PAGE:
October 17, 2020

Mic Geronimo "The Natural" (Elements Magazine, 1996)

Let's take it back to about 25 years ago... the place is Flushing, Queens; the man, an aspiring 19 year old MC named Mic Geronimo. "I used to rock at talent shows and shit, and then y'know, my man Irv had seen me one night and he said he had some studio time and did I wanna do a lil' demo." That was just the beginning for the now 22 47 year old MC also known as the Masta I.C. Geronimo got his name from one of his songs back in the day called "Microphone Geronimo" and the shit stuck. Signed to the young indie label Blunt Recordings, Mic released his debut album entitled "The Natural". Ironically, when he first shopped his demo record companies weren't interested so, like other hungry artists before him, he pressed up his own 12 inch. The idea was to create a buzz in the industry so record labels would take notice and the plan evidently worked. "Shit's Real" set it off for Geronimo. Not only did the single hook him up with a deal but it also became an underground classic. When asked where the funding came from for that first record all Mic had to say was "We just came up with the loot." Payin' dues... word up. - via Elements Magazine (March, 1996). As it's the 25th anniversary of the release of The Natural and Mic just did an interview with NORE and DJ EFN on Drink Champs (I'll update this when that video is live), it felt right to revisit this classic LP from Mic Geronimo. Don't sleep on Kutmasta Kurt's Computamix to "Shit's Real", too. Look forward to hearing more about how Mic Geronimo's relationship with Irv Gotti went sour, life outside of music, as well as the new projects he's been working on. Meanwhile, revisit The Natural album below...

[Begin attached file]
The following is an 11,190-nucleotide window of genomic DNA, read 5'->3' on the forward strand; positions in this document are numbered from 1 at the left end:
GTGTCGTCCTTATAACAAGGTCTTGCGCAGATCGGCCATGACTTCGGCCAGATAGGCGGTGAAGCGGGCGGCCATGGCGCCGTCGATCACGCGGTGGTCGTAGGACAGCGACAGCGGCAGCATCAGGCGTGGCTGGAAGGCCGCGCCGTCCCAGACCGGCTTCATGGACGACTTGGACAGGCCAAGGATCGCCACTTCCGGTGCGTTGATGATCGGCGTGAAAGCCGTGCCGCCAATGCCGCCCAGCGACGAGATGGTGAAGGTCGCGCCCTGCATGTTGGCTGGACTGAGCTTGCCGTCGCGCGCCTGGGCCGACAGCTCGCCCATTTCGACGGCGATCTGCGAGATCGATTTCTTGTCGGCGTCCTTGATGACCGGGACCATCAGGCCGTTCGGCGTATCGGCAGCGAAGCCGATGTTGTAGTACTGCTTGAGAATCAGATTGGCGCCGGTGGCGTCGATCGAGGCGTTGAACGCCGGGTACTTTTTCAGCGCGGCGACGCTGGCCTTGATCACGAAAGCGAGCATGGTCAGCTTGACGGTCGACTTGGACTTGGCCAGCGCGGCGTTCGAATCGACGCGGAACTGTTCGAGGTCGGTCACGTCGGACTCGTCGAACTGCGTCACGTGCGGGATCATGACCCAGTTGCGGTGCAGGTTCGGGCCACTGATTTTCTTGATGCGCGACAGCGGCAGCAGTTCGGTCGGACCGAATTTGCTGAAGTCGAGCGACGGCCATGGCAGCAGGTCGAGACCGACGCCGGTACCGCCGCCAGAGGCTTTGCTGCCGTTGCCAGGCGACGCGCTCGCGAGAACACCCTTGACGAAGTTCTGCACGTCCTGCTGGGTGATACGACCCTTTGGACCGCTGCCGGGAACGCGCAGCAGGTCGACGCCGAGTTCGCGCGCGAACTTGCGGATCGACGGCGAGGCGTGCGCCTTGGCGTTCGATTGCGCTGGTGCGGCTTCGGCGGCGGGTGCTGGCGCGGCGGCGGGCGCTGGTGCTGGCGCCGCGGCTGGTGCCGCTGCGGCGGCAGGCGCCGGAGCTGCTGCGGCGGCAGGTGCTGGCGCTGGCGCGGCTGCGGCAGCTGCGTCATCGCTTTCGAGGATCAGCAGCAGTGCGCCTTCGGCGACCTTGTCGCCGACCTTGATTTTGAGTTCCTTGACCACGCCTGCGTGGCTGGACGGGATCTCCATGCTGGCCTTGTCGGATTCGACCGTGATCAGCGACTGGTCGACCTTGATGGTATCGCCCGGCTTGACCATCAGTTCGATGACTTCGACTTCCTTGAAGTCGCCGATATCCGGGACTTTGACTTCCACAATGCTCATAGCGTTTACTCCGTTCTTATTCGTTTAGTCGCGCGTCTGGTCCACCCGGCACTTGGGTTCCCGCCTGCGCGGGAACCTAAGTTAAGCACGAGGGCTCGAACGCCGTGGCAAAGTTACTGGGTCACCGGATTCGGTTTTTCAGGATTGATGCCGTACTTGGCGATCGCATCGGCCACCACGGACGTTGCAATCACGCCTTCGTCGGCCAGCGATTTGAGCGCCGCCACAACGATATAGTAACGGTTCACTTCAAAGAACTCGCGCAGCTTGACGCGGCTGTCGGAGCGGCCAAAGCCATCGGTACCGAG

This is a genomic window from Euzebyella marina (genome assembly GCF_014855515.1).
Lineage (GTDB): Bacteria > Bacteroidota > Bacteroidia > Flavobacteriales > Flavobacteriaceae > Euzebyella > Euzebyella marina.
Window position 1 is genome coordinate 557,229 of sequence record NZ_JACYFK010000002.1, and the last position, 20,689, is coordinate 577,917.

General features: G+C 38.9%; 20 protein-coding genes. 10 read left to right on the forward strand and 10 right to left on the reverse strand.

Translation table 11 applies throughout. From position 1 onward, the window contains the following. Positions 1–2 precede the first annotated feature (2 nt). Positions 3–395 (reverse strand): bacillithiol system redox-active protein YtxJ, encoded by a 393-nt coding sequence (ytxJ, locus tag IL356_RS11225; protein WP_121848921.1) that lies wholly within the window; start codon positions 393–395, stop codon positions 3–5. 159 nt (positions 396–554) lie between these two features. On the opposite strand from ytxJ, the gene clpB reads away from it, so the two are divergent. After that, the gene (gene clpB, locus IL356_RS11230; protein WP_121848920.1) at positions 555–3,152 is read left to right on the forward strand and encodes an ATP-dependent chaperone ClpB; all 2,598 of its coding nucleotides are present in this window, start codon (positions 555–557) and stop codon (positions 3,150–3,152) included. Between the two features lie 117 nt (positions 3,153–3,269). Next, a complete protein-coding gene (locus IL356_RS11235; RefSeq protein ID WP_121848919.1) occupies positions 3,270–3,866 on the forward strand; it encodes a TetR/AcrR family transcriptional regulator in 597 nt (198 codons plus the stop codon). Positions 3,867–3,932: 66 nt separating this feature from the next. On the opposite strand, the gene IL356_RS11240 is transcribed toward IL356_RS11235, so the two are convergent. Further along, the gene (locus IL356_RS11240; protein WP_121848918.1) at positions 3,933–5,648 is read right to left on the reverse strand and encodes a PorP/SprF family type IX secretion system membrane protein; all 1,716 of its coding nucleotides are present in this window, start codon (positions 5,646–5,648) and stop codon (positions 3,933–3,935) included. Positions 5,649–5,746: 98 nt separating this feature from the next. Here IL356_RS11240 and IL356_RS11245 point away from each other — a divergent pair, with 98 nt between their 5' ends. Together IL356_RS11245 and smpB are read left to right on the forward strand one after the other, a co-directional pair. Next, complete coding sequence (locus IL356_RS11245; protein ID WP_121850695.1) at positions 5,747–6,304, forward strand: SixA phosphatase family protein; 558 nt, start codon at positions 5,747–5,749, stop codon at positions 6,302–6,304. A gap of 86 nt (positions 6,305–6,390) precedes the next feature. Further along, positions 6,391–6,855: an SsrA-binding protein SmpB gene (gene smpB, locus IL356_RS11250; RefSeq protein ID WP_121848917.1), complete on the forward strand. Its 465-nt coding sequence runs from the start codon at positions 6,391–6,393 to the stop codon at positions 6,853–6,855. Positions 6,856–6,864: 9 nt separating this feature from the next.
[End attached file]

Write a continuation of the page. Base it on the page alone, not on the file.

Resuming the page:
Mic Geronimo's Interview in Elements Magazine, March 1996.

October 16, 2020

Black Thought "Streams of Thought, Vol.3" (Album Stream)

Black Thought offers his creative critique of America with his latest album, Streams of Thought Vol. 3: Cane & Abel. Streams of Thought Vol. 3: Cane & Abel attacks subject matter that led him to co-create The Roots nearly 30 years ago and is still relevant today. Black Thought uses his lyrics to cleverly address the plight Black Americans are facing while still being direct so that his message isn't lost in translation. Although the work is indicative of the moment, Black Thought explains to Variety that the current Black Lives Matter movement didn't inspire the tracks. "This collection is on par with previous volumes and later volumes of 'Streams of Thought' as to what I talk about, what I speak to… I cover a broad range of subject matter, but it’s always coming from the same place. It’s reflective of the moment, but not solely in the moment," Black Thought said before stating that the goal is to make music that isn't impacted by time. "It might sound ambitious to want to create a timeless classic, but that is always in my muscle memory, a challenge I rise to with different producers every time out," he continued. "Some of this stuff was recorded before March and since that time become more timely." - Complex. Black Thought is #T5DOA, hear why below...

October 05, 2020

Sa-Roc "The Sharecropper's Daughter" (Album Stream)